Isma scraped together nearly $1,000 to pay the smugglers, along with another $300 for a life vest, a precaution that won’t guarantee survival.

“In some cases these are simply inflatables that would not last long,” said Brigadier Martin Xuereb, the director of Migrant Offshore Aid Station, a private Malta-based group that rescues migrant boats.

As conflicts in Syria, Iraq and Gaza rage on, ample migrant demand for passage is providing smugglers with increasing funds and power. And as long as Libya lacks a stable government, the smuggling trade operates unchecked.

The Syrians, especially, have “changed the game as far as trans-Saharan migration is concerned,” explained Tuesday Reitano, a researcher for the Geneva-based Global Initiative Against Transnational Organized Crime. In the beginning they paid the same as African migrants, but because Syrians tend to have more money, smugglers are starting to charge them more, she said.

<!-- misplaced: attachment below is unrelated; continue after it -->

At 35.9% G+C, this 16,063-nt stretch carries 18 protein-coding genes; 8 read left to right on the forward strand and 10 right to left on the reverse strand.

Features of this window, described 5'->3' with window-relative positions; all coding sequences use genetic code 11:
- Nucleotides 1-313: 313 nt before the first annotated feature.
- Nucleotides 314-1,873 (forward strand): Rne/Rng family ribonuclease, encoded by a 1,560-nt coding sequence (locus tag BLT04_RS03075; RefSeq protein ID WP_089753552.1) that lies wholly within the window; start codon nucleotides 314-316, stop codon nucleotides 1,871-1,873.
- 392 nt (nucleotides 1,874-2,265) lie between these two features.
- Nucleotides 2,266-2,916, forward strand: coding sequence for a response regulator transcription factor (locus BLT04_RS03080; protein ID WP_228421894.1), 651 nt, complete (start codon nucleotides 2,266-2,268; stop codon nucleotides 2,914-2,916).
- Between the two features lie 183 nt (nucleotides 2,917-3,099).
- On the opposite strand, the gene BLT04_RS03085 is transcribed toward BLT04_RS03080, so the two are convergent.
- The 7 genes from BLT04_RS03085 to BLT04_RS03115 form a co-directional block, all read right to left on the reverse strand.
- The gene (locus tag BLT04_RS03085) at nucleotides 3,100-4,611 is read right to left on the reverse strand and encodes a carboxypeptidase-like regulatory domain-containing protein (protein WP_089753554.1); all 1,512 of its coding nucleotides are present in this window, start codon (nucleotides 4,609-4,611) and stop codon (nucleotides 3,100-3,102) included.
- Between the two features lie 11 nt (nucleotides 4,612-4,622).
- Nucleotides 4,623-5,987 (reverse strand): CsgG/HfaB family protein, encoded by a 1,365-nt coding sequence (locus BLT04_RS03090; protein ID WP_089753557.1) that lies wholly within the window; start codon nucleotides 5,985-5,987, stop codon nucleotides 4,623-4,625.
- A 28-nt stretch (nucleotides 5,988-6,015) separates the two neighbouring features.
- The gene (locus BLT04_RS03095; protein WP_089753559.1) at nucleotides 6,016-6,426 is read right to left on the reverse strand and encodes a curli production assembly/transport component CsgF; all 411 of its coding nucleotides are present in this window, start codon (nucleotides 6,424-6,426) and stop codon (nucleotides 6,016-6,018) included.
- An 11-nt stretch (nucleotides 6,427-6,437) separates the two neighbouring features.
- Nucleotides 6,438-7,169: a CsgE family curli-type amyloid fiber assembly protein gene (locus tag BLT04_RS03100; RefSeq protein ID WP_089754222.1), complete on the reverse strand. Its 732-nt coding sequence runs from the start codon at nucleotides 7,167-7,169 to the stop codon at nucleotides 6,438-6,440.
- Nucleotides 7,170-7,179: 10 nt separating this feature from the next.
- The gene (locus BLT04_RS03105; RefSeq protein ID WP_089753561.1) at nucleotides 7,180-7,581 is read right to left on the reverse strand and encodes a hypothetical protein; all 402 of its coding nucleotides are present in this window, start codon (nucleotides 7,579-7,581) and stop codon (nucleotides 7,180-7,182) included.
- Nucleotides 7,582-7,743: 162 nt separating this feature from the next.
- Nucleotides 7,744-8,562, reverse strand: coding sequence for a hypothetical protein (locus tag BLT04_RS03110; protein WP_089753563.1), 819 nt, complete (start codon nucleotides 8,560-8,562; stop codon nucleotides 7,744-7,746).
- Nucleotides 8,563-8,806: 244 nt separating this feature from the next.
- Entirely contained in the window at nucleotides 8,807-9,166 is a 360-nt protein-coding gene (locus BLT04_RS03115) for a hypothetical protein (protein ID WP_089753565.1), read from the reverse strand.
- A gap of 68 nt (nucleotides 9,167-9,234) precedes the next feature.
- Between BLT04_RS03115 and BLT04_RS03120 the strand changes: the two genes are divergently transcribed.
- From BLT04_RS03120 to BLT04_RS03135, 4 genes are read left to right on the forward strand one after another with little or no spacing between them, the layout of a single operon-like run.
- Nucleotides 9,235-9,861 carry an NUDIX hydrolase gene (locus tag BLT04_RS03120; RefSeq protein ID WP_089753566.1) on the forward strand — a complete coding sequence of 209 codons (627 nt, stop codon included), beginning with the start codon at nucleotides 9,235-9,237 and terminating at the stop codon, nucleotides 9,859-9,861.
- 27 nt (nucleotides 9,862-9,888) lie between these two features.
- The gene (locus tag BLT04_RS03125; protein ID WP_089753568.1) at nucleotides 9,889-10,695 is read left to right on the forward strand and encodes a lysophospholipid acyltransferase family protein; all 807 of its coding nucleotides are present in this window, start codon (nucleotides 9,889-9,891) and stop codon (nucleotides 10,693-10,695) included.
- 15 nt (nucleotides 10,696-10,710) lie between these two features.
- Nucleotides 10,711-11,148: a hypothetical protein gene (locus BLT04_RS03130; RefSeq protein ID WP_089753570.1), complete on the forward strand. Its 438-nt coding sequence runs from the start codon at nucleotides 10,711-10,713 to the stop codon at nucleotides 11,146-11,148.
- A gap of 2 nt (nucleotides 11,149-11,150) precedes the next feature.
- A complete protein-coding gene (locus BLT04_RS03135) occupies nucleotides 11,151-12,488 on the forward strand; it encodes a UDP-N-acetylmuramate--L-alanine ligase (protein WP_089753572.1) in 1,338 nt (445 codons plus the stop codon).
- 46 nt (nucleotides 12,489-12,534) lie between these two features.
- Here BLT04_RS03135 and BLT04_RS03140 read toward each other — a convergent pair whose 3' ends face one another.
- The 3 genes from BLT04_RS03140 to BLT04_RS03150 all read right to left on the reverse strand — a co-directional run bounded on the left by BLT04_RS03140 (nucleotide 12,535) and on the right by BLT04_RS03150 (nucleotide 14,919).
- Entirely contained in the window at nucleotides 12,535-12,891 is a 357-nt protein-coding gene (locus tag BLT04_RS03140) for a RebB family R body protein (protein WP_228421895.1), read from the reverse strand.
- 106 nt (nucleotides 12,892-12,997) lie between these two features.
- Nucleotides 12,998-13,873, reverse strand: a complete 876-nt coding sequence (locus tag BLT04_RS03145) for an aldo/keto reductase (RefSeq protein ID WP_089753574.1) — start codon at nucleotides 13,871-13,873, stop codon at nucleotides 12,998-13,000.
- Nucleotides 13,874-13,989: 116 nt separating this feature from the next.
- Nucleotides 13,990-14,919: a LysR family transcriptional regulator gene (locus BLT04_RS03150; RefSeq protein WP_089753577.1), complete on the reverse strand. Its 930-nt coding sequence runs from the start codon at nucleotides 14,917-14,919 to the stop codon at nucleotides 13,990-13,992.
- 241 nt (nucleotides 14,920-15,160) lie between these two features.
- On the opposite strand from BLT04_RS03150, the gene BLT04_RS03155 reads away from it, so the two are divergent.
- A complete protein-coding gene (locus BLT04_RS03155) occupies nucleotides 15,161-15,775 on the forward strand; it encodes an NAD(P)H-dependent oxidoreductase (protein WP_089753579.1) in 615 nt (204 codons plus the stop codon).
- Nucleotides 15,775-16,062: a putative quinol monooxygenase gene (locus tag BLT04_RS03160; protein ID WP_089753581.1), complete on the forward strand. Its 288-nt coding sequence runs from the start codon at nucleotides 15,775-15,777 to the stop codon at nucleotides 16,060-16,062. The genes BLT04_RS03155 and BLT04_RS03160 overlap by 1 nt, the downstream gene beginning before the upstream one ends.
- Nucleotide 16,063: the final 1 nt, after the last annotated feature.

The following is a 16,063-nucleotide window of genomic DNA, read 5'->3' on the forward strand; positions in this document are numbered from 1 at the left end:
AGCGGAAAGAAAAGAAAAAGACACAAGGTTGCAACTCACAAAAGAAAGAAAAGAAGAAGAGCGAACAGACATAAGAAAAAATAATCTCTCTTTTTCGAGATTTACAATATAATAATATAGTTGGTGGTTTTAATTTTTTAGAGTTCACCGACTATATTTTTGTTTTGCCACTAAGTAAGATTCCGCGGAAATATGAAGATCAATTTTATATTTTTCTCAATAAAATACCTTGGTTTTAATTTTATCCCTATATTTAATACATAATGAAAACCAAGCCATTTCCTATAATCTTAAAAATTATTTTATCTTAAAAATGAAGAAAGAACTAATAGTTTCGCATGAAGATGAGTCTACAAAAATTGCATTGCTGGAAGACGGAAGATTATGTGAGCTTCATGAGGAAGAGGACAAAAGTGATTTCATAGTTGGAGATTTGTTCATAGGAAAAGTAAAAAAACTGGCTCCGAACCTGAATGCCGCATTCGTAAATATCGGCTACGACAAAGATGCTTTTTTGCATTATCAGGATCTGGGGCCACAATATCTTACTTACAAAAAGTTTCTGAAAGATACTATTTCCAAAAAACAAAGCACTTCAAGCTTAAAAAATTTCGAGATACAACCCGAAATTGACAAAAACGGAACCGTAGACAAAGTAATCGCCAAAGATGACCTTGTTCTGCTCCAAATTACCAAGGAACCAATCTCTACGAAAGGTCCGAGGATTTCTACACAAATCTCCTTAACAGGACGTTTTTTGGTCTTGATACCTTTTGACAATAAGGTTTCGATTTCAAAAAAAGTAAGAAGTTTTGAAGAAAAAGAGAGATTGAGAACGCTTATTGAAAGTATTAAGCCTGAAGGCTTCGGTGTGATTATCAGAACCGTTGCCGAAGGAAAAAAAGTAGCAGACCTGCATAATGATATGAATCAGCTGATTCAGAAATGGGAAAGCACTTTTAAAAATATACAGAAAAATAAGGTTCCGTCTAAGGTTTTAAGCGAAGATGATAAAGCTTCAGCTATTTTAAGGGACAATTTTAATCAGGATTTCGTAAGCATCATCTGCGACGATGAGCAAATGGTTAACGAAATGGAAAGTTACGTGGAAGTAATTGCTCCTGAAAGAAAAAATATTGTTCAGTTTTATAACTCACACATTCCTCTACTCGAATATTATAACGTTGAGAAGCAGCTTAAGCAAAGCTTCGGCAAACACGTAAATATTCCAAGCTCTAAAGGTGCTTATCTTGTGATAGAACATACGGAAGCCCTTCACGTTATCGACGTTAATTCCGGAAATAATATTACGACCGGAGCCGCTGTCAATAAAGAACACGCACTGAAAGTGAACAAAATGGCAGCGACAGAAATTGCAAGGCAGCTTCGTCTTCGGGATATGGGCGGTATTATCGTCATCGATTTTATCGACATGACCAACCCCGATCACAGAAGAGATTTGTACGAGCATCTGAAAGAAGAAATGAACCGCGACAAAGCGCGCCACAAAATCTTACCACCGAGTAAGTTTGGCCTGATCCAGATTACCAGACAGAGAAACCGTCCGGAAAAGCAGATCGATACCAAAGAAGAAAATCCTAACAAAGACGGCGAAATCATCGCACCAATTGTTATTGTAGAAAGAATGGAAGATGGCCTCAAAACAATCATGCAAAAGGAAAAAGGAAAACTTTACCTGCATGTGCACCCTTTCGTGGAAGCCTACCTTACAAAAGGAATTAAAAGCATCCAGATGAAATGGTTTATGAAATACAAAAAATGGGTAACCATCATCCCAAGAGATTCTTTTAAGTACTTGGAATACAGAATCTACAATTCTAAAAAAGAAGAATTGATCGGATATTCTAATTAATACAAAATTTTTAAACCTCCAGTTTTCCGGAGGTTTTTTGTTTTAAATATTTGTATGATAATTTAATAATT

No one knows exactly where the vast funds migrant smugglers are accumulating go, but the rapid professionalization of these networks is threatening to entrench itself in the region. “Once these power balances begin to shift, they can actually very quickly accelerate,” Reitano warned. “Once you’ve got a monopoly of force, you have significant amounts of illicit income to buy arms, to buy guns, to buy cars. You can very quickly change the balance of power quite dramatically.”

Migrant testimonies compiled by Italian police and advocacy groups recount the ruthlessness of smuggling lords as gangs jockey to exploit migrant desperation. This past summer, survivors told of smugglers stabbing them mid-journey, throwing people off of overloaded ships to lighten the load, or forcing scores of people into stifling cargo holds full of the boat’s toxic exhaust fumes, where some suffocated during the journey.